A 50+ year old female presents with a 2-month history of blistering on her hands. This seems to occur with each dose of chemotherapy and then resolves. The patient is receiving treatment (IV carboplatin/paclitaxel) for synchronous primary breast cancer and high grade ovarian cancer and a BRCA1 mutation. The oncologist wondered about herpetic whitlow as the patient has a history of cold sores.

Labs are drawn and a biopsy is taken. 

Question: What is the correct diagnosis?

  1. Epidermolysis Bullosa Simplex (EBS)
  2. Epidermolysis Bullosa Acquisita (EBA)
  3. Porphyria Cutanea Tarda (PCT)
  4. Pseudoporphyria Cutanea Tarda

Click to view enlarged photo.

3.Porphyria Cutanea Tarda


The pathology shows a cell-poor subepidermal blister. Focal caterpillar bodies are seen within the overlying epidermis with some festooning. 


Labs show plasma with elevated levels of: Urophorphyrin, Hexacarboxyl Porphyrins, and Heptacarboxyl Porphyrins. This is consistent with a diagnosis of Porphyria Cutanea Tarda.

Porphyria Cutanea Tarda (PCT) is the most common of the porphyrias, targeting only the skin. Porphyrias occur with a disruption of the heme synthesis chain of chemical reactions. PCT shows a deficiency of the enzyme uroporphyrinogen decarboxylase (UROD). It is typically an acquired disease, with a genetic component in some patients. Development is usually in mid to late life. Triggers include:

  1. Liver disease—including alcoholic liver disease
    1. Alcohol consumption
    2. Hepatitis B and C
    3. Iron overload (such as from hemochromatosis, multiple blood transfusions, iron supplementation)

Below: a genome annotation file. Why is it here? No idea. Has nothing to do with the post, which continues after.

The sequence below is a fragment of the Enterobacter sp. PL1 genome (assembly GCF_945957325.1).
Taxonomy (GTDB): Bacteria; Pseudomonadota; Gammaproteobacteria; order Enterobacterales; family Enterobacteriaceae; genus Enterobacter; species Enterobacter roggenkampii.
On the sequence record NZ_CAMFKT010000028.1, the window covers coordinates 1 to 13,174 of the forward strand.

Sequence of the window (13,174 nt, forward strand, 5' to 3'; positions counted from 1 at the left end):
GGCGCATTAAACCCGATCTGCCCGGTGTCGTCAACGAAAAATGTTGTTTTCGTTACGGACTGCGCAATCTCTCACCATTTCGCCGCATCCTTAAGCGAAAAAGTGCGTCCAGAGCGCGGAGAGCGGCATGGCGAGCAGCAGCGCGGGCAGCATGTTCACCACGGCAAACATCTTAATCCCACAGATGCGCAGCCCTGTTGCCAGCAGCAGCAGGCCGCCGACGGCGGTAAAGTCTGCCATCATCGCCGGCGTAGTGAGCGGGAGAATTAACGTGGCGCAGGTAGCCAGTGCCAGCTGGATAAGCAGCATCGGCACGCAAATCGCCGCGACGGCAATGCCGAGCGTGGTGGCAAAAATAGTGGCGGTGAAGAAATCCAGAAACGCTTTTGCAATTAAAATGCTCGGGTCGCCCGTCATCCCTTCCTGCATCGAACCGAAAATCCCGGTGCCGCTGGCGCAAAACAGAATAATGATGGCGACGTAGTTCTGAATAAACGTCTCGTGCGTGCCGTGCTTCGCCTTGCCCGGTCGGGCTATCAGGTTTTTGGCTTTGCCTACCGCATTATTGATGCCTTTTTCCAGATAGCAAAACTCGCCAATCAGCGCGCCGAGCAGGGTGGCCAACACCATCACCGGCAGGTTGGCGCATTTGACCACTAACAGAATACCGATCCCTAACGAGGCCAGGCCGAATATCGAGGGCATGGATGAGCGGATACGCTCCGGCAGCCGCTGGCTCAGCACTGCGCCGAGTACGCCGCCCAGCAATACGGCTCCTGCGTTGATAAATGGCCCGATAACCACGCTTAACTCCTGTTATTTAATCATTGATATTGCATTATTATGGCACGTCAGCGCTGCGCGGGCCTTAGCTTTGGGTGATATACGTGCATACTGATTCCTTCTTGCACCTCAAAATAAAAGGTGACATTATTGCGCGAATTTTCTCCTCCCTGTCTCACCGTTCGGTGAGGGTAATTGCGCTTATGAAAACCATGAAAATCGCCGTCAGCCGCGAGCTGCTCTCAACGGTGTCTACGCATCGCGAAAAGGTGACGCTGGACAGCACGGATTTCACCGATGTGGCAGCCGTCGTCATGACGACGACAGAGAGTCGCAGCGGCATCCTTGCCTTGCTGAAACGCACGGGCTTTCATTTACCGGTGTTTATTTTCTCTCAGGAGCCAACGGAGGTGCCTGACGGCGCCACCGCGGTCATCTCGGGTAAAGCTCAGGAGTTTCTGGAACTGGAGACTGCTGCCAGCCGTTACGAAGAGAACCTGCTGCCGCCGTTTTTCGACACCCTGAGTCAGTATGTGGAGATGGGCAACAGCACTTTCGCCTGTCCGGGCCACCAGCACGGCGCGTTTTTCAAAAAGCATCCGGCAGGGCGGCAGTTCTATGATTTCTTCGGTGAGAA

2. Estrogens—-including oral contraceptives, hormone replacement therapy, prostate cancer therapy


Pseudo-PCT is caused by renal dialysis or medications (most commonly NSAIDS and diuretics). It shows the clinical features of PCT, but blood and urinalysis do not demonstrate elevated porphyrin levels.

PCT clinically has photosensitivity, appearing on the hands, face and neck. (Usually patients are not aware of the photosensitive trigger.) Skin will show tense vesicles and bullae on a non-inflamed base, skin fragility, hyperpigmentation, hypertrichosis, milia formation, and sclerodermoid changes.

Paclitaxel has been associated with photo-sensitivity and photosensitive rashes.  This is the likely trigger for the patient’s PCT given flares with chemotherapy treatments and known association. 


This patient was managed by her hematologist/oncologist who was also managing her breast and ovarian carcinoma. At diagnosis, she was negative for Hep B and C, HIV, and her baseline ferritin was 616. Her oncologist elected to treat her with phlebotomy, but because of her breast and ovarian cancers and ongoing chemotherapy, a gentle approach to phlebotomy, without regular phlebotomy follow up. The oncologist found that one phlebotomy every few months has kept the patient free of symptoms. She has aimed for a ferritin level of 100, rather than the usual, more stringent 50. The patient was also advised to use sunscreen diligently, and to avoid alcohol.


By: Dr. Robert Korenberg, MD and Dr. Brent Weed, MD